• Strength
  • Power
  • Horizontal application of force
  • Single leg strength and power
  • Ability to maintain posture
  • Hamstring injury prevention

Strength

High jumpers need to be able to propel themselves along the track with enough velocity to eventually attain height in the jump. They must also be able to overcome gravity during the jump. Both of these aspects of the jump require a measure of strength on the part of the high jumper (7, 21). It should be noted that not only S&C coaches consider this quality to be important, high jump coaches its importance but also stress the importance of being able to apply it to the event (4, 21).

Power

As was covered earlier in this paper, the high jump requires that force be exerted quickly during the jump. With the plant and take-off taking fractions of a second, the ability to exert force quickly is extremely important to the high jumper (21).   The fraction of a second that the plant/take-off takes aligns very well with the length of the second pull in the Olympic lifts (1, 14, 15).

Horizontal application of force

The ability to exert force in the horizontal direction is potentially going to be important for an athlete whose event requires generating horizontal velocity. Several studies hint at a relationship between the ability to perform horizontal jumps and sprinting speed (1, 12).  Weyand et al (26) reported that athletes increase their speed by exerting more force against the ground rather than by repositioning their limbs more quickly. If this is true then it reinforces the benefit that a S&C program can have to the approach run of the high jump. By improving a high jumper’s strength, power, and their ability to apply force horizontally there is the potential to improve their running velocity.

Single leg strength and power

Sprinting involves having one foot on the ground at a time. The plant and takeoff involve levering off one side of the body and exploding vertically. The combination of these suggests that high jumpers need to develop single-leg strength and power.

Ability to maintain posture

Sprinting and a successful lever requires the athlete is strong enough to maintain his or her posture, this reinforces the need for a strength base (5, 7, 22). Failure to maintain posture either during sprinting or the plant can have a negative impact on velocity and eventually the height of the jump.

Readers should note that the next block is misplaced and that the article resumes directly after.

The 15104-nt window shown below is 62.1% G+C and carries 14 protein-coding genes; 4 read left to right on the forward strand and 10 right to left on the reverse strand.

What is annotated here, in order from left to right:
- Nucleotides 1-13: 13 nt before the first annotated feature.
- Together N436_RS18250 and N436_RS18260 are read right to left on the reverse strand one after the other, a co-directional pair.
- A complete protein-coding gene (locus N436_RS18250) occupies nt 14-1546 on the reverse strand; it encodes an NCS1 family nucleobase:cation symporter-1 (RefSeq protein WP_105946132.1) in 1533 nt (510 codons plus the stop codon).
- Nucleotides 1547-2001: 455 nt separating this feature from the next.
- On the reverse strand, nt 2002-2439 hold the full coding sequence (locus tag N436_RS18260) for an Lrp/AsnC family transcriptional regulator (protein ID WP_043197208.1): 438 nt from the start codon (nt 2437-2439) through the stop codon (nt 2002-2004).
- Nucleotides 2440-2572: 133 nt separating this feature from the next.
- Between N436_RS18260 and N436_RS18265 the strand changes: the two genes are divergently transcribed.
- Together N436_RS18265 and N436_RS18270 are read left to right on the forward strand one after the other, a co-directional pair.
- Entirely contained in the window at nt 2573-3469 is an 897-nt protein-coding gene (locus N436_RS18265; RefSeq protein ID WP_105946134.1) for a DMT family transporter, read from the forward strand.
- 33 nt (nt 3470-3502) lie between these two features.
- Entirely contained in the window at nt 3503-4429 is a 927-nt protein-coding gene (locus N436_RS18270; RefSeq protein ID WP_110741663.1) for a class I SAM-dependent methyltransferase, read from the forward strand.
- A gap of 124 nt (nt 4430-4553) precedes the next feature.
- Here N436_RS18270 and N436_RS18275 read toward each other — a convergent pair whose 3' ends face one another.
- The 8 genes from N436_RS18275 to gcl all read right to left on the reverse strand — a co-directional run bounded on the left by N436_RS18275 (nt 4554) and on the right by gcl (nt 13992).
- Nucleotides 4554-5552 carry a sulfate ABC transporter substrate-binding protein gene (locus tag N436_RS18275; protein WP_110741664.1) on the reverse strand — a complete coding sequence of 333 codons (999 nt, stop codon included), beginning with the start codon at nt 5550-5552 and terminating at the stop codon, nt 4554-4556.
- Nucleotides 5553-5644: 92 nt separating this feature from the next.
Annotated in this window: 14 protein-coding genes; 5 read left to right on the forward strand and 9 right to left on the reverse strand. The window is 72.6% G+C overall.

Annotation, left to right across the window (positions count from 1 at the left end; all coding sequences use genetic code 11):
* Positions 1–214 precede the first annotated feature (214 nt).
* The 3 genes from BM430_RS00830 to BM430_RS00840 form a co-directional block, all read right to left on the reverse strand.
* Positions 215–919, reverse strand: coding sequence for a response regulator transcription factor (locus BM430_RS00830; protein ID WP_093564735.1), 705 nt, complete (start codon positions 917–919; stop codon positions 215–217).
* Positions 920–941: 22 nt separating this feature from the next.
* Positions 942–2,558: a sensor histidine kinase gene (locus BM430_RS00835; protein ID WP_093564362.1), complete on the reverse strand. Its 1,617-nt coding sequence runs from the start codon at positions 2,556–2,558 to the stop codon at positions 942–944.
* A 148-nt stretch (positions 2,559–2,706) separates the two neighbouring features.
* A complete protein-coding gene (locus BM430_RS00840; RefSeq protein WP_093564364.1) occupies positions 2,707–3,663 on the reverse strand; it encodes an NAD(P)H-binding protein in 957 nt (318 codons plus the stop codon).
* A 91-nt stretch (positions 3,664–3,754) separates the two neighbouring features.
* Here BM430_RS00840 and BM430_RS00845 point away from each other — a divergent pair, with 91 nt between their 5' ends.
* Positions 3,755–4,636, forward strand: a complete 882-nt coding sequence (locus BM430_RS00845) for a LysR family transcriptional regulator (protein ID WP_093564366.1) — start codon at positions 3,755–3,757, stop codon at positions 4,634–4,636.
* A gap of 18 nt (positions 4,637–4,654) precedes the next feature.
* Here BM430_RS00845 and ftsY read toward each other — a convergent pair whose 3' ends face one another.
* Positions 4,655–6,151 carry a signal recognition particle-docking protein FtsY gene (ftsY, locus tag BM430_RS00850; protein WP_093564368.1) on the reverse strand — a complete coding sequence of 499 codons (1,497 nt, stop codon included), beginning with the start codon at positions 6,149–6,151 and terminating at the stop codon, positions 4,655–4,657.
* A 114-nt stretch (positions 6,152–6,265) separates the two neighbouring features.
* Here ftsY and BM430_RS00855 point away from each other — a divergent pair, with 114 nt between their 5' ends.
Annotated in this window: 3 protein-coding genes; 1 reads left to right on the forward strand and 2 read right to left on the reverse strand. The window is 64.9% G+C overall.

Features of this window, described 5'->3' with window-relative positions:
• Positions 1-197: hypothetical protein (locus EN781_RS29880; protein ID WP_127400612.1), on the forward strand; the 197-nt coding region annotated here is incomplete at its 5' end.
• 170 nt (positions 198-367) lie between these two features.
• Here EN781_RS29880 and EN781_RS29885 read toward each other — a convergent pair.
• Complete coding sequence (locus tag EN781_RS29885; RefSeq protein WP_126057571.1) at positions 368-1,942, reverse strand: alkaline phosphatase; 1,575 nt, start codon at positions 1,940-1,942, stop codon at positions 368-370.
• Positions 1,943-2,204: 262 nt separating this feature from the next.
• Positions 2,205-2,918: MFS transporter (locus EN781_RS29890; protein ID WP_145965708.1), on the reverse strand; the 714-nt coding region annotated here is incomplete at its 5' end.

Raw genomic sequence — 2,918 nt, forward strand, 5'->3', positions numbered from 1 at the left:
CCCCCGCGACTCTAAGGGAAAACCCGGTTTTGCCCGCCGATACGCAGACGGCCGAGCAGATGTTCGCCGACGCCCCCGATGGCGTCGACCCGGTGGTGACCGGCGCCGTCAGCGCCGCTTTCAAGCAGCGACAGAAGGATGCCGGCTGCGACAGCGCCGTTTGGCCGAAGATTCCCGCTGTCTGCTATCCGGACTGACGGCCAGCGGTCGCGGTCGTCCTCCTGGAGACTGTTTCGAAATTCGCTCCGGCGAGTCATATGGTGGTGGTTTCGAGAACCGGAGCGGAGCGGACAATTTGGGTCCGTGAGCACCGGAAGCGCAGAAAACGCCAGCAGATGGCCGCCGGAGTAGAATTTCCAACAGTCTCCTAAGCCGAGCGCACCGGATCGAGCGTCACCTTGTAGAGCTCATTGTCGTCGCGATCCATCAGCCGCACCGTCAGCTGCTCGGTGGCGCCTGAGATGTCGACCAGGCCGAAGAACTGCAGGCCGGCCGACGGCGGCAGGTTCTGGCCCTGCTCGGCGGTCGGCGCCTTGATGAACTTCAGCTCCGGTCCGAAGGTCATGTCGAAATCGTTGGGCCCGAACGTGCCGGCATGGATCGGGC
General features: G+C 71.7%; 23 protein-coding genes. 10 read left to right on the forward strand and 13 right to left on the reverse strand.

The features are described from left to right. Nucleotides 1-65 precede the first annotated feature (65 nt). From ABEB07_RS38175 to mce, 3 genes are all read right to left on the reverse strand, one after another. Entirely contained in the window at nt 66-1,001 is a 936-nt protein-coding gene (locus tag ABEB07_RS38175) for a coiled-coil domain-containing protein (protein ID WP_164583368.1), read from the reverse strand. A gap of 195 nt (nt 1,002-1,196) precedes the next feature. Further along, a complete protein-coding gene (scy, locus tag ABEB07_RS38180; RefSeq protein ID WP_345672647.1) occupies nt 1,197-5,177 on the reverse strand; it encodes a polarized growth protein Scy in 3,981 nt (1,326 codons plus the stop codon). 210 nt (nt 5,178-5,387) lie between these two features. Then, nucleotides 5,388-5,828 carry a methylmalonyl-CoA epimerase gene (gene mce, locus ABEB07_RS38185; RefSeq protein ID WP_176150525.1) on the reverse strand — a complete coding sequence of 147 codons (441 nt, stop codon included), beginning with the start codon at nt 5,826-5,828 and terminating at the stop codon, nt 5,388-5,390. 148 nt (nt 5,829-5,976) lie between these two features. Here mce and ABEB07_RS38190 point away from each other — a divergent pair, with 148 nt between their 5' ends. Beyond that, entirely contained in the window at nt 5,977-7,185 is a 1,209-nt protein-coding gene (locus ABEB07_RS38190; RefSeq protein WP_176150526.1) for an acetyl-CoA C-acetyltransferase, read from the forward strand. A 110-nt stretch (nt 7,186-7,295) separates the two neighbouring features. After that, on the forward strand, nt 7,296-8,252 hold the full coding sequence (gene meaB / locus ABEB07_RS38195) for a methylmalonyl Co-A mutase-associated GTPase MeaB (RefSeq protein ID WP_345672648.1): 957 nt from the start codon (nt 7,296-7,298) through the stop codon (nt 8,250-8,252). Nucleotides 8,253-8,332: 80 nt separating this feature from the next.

Hamstring injury prevention

As horizontal velocity is important for the high jumper, sprinting will be an important component of their training program. Sprinting athletes are at risk for hamstring injuries. Studies examining the hamstrings during sprinting suggest that the biceps femoris especially is susceptible to strains when the leg is being swung forward or during footstrike as these are times when the muscle is lengthened. This suggests that it is important to strengthen the hamstring muscles eccentrically (17, 19).

Table one provides examples of exercises that can be used to address each of the above qualities.

Phase General tools Specific tools
Approach Back/front squat variations

Split/one-legged squat variations

Hip extension exercises

Olympic lift variations

Explosive starts

Sprints up to 60 meters

Resisted sprints

Stride length drills

Bounds

Horizontal jumps

Plant Back/front squat variations

Pause/exaggerated eccentric squat variations

Split/one-legged squat variations

Hip extension exercises

Olympic lift variations

Horizontal jumps

Vertical jumps

Jumps from a height, stick the landing

1, 3, 5, 7, or 9 stride approaches

 

Takeoff Back/front squat variations

Split/one-legged squat variations

Hip extension exercises

Olympic lift variations

Vertical jumps

Jumps to a height

1, 3, 5, 7, or 9 stride approaches

 

Flight Standing backward flop

Flop jumps with 1, 3, 5, 7, or 9 stride approaches